Lithium plant gets green light
The proposed $1 billion lithium plant at Kemerton has cleared the final hurdle after the Joint Development Assessment Panel approved the project yesterday.
The decision to approve Albemarle’s processing plant was unanimous among the five voting members on the panel, which includes Harvey shire president Tania Jackson.
Albemarle will need 500 workers when it builds the plant in the Kemerton Industrial Park and will create a further 500 jobs when it is up and running.
Cr Jackson said the final tick of approval was a milestone achievement for Albemarle and the region.
“There is a lot of support for this project, it just needed to meet the environmental and planning requirements to ensure it is done in the best possible way,” Cr Jackson said.
“The environmental approval should give some level of comfort to community members concerned about the environmental impact of the project.”
The proposed plant received environmental approval on November 9 and was considered the major hurdle in getting the project off the ground.
After the environmental approval was announced, Murray-Wellington MLA Robyn Clarke said most of the jobs created by the project would be sourced locally.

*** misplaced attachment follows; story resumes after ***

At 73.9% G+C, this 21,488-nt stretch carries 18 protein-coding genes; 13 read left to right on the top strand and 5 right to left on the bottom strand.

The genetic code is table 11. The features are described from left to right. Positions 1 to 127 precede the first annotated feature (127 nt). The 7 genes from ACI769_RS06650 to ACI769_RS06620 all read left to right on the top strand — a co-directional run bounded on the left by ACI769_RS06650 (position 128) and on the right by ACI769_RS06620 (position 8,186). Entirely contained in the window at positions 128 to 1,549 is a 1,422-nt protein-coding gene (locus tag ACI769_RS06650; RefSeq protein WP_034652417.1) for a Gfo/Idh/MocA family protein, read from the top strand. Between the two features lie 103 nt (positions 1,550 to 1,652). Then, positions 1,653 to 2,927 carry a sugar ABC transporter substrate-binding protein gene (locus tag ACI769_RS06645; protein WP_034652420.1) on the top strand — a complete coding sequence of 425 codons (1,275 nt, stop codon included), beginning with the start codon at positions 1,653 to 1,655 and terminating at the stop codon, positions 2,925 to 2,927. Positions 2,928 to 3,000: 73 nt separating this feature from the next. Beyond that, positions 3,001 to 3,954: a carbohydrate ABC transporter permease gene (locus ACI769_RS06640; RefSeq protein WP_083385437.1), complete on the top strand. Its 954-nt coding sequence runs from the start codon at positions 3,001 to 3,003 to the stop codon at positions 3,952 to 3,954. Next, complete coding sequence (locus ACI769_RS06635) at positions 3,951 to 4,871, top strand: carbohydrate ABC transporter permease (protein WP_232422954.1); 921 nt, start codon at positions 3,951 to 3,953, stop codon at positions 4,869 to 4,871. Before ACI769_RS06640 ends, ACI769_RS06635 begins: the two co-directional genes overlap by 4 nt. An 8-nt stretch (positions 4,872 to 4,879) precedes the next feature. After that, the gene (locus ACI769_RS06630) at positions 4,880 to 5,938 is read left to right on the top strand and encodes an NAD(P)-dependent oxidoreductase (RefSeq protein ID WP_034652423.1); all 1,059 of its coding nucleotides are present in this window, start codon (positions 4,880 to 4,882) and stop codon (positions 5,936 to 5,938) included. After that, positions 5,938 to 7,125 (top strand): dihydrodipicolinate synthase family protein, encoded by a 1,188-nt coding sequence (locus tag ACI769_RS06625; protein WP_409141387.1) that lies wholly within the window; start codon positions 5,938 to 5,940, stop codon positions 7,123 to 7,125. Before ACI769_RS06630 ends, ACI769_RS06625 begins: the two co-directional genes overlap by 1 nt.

“The plant will inject millions into the local economy, which is great for communities in Murray-Wellington such as Australind, Brunswick, Cookernup, Harvey and Yarloop,” Ms Clarke said.
Bunbury MLA Don Punch said Albemarle had indicated its intention to build the world’s biggest lithium processing plant in Kemerton, which would be a transformational project for the region.
“These approvals open the door for an exciting future for the Greater Bunbury Region that will place us firmly on the world stage in terms of resource processing and energy storage possibilities,” Mr Punch said.
Lithium hydroxide is a critical ingredient in the lithium-ion batteries which power, among other things, electric vehicles.
It is made from spodumene ore concentrate, which Albemarle mines at the sprawling Greenbushes mine.
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